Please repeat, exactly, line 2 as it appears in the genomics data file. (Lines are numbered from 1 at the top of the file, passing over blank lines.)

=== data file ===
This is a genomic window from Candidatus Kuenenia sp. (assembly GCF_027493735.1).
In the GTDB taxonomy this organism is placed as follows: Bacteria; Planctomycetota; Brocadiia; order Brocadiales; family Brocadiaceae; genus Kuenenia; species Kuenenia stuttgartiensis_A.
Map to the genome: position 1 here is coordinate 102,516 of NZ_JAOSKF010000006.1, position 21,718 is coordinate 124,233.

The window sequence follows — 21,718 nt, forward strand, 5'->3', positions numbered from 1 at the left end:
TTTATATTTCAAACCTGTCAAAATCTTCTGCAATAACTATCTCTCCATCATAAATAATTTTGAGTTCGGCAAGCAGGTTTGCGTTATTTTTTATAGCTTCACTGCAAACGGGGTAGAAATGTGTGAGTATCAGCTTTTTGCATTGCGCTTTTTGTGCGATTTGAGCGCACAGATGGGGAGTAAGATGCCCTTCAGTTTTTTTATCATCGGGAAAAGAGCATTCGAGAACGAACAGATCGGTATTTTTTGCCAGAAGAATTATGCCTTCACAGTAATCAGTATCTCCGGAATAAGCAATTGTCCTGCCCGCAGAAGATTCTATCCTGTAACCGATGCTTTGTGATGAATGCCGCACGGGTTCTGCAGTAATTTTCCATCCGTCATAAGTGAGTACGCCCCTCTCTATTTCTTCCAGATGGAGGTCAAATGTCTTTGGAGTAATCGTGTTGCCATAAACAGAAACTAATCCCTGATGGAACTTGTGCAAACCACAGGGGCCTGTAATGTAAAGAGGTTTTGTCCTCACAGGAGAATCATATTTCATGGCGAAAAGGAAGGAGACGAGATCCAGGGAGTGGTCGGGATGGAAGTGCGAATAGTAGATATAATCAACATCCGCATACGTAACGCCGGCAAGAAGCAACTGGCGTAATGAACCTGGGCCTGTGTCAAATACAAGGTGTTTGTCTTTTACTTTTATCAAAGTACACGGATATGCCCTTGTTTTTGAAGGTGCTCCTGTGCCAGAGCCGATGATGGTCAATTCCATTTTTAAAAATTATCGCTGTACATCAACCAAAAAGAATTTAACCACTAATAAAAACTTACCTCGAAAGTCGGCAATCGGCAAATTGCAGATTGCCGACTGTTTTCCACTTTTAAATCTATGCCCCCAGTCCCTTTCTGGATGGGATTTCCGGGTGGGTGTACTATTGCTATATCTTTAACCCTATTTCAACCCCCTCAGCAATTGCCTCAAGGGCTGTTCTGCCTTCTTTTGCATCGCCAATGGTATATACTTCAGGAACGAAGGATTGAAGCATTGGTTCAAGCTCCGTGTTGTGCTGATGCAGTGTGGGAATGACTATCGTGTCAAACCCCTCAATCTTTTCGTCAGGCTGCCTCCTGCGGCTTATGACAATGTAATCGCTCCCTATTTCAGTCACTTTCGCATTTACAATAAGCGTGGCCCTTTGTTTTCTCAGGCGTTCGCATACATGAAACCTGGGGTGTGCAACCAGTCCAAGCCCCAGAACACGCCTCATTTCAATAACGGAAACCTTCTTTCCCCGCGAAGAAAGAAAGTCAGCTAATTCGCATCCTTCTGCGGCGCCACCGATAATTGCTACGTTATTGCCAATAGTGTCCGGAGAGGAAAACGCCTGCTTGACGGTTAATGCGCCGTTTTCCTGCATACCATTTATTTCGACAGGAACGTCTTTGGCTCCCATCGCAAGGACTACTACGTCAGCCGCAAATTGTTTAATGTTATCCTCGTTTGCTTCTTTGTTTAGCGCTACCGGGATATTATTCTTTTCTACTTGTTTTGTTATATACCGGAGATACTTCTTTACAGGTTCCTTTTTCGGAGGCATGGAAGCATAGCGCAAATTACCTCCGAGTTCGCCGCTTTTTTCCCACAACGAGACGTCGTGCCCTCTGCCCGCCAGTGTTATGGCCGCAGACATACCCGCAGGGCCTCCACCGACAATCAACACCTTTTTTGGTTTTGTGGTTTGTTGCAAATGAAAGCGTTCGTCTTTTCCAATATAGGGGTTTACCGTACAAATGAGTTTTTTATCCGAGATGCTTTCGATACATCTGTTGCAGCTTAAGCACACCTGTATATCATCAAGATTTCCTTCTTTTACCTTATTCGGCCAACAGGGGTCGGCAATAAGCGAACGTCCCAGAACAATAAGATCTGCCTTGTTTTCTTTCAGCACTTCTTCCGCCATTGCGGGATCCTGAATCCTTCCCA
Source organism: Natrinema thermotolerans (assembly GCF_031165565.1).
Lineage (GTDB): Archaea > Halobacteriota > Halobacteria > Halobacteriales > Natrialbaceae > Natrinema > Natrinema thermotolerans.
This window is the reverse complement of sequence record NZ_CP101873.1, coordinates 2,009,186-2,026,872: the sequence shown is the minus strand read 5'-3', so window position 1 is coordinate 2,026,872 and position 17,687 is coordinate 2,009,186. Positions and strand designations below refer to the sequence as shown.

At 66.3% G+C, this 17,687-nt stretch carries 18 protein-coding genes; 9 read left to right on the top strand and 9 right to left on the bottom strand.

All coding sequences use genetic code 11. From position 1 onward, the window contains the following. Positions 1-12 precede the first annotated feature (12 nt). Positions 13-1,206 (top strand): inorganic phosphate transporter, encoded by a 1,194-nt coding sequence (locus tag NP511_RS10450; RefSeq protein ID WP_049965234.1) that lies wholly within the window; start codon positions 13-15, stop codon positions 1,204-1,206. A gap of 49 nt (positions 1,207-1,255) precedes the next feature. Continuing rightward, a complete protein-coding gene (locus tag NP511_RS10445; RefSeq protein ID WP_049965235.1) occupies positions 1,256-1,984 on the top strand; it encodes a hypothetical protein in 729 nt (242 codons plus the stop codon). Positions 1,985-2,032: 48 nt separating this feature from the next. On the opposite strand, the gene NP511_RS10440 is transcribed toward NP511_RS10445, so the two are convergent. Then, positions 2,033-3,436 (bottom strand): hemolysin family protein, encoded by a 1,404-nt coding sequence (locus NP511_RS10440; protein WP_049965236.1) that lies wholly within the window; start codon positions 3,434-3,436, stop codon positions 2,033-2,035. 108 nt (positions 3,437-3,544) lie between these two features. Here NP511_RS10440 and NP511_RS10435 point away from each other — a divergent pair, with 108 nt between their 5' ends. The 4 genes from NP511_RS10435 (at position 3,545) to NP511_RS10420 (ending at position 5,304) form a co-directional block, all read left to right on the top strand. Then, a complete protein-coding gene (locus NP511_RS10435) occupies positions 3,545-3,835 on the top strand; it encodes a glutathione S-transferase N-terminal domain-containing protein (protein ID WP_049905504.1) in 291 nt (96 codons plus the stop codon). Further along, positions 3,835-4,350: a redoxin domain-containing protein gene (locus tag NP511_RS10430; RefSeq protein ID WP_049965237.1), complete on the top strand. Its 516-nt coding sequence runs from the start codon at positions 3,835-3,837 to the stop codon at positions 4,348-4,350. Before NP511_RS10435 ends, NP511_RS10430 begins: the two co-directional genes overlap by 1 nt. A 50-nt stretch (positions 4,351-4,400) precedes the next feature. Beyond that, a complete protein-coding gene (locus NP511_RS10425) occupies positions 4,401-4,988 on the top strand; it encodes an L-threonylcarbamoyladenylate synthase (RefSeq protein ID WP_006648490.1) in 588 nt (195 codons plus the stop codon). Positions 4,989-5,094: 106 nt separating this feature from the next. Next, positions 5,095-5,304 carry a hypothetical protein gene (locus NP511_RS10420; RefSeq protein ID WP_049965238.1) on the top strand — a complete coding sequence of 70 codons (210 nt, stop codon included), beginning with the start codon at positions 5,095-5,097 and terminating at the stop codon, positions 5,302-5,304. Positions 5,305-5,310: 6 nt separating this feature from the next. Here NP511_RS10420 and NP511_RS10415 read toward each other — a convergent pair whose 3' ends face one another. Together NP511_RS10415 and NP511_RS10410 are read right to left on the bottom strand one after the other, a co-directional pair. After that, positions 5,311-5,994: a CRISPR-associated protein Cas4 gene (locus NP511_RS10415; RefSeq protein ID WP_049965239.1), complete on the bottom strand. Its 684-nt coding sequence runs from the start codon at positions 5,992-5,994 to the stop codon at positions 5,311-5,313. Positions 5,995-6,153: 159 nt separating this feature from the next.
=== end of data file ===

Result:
In the GTDB taxonomy this organism is placed as follows: Bacteria; Planctomycetota; Brocadiia; order Brocadiales; family Brocadiaceae; genus Kuenenia; species Kuenenia stuttgartiensis_A.